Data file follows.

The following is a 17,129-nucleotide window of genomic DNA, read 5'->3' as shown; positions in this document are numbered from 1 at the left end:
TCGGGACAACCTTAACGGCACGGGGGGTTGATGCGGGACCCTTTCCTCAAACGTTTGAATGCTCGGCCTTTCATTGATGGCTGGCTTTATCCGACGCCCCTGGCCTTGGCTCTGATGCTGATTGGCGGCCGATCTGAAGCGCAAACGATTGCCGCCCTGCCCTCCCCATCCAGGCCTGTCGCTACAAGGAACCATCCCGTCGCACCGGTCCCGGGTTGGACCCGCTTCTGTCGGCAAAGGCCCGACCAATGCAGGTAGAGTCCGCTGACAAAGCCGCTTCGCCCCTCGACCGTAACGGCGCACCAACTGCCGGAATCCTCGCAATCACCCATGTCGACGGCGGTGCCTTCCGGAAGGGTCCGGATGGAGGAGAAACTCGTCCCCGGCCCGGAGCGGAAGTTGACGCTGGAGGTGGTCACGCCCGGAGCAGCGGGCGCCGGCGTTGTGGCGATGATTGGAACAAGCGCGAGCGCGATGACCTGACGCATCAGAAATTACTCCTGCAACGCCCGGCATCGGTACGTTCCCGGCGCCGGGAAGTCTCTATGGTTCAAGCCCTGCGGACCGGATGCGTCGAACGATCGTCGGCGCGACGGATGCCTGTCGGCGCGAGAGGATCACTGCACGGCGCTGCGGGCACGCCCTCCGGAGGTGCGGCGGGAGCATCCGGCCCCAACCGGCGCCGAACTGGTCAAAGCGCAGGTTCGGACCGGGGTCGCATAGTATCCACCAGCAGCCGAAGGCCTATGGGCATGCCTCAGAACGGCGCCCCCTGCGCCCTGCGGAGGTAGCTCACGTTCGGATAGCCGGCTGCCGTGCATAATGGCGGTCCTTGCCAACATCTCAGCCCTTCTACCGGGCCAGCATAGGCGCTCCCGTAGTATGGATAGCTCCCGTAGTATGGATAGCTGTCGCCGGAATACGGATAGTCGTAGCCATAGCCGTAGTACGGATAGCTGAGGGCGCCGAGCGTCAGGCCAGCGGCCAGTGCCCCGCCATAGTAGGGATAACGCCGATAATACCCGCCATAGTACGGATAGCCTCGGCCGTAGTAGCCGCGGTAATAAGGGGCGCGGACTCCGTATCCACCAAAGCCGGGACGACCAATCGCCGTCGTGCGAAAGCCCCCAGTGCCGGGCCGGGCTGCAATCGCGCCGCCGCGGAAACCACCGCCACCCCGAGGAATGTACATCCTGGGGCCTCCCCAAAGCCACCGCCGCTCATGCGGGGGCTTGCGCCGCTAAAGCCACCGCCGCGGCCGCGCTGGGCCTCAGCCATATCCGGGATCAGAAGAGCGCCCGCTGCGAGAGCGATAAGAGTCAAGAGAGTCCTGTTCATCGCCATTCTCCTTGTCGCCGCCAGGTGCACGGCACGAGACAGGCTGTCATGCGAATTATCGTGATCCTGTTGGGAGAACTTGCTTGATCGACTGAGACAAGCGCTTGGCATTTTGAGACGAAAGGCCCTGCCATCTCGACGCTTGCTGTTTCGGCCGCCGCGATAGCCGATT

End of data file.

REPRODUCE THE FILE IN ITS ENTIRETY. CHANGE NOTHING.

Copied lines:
The following is a 17,129-nucleotide window of genomic DNA, read 5'->3' as shown; positions in this document are numbered from 1 at the left end:
TCGGGACAACCTTAACGGCACGGGGGGTTGATGCGGGACCCTTTCCTCAAACGTTTGAATGCTCGGCCTTTCATTGATGGCTGGCTTTATCCGACGCCCCTGGCCTTGGCTCTGATGCTGATTGGCGGCCGATCTGAAGCGCAAACGATTGCCGCCCTGCCCTCCCCATCCAGGCCTGTCGCTACAAGGAACCATCCCGTCGCACCGGTCCCGGGTTGGACCCGCTTCTGTCGGCAAAGGCCCGACCAATGCAGGTAGAGTCCGCTGACAAAGCCGCTTCGCCCCTCGACCGTAACGGCGCACCAACTGCCGGAATCCTCGCAATCACCCATGTCGACGGCGGTGCCTTCCGGAAGGGTCCGGATGGAGGAGAAACTCGTCCCCGGCCCGGAGCGGAAGTTGACGCTGGAGGTGGTCACGCCCGGAGCAGCGGGCGCCGGCGTTGTGGCGATGATTGGAACAAGCGCGAGCGCGATGACCTGACGCATCAGAAATTACTCCTGCAACGCCCGGCATCGGTACGTTCCCGGCGCCGGGAAGTCTCTATGGTTCAAGCCCTGCGGACCGGATGCGTCGAACGATCGTCGGCGCGACGGATGCCTGTCGGCGCGAGAGGATCACTGCACGGCGCTGCGGGCACGCCCTCCGGAGGTGCGGCGGGAGCATCCGGCCCCAACCGGCGCCGAACTGGTCAAAGCGCAGGTTCGGACCGGGGTCGCATAGTATCCACCAGCAGCCGAAGGCCTATGGGCATGCCTCAGAACGGCGCCCCCTGCGCCCTGCGGAGGTAGCTCACGTTCGGATAGCCGGCTGCCGTGCATAATGGCGGTCCTTGCCAACATCTCAGCCCTTCTACCGGGCCAGCATAGGCGCTCCCGTAGTATGGATAGCTCCCGTAGTATGGATAGCTGTCGCCGGAATACGGATAGTCGTAGCCATAGCCGTAGTACGGATAGCTGAGGGCGCCGAGCGTCAGGCCAGCGGCCAGTGCCCCGCCATAGTAGGGATAACGCCGATAATACCCGCCATAGTACGGATAGCCTCGGCCGTAGTAGCCGCGGTAATAAGGGGCGCGGACTCCGTATCCACCAAAGCCGGGACGACCAATCGCCGTCGTGCGAAAGCCCCCAGTGCCGGGCCGGGCTGCAATCGCGCCGCCGCGGAAACCACCGCCACCCCGAGGAATGTACATCCTGGGGCCTCCCCAAAGCCACCGCCGCTCATGCGGGGGCTTGCGCCGCTAAAGCCACCGCCGCGGCCGCGCTGGGCCTCAGCCATATCCGGGATCAGAAGAGCGCCCGCTGCGAGAGCGATAAGAGTCAAGAGAGTCCTGTTCATCGCCATTCTCCTTGTCGCCGCCAGGTGCACGGCACGAGACAGGCTGTCATGCGAATTATCGTGATCCTGTTGGGAGAACTTGCTTGATCGACTGAGACAAGCGCTTGGCATTTTGAGACGAAAGGCCCTGCCATCTCGACGCTTGCTGTTTCGGCCGCCGCGATAGCCGATT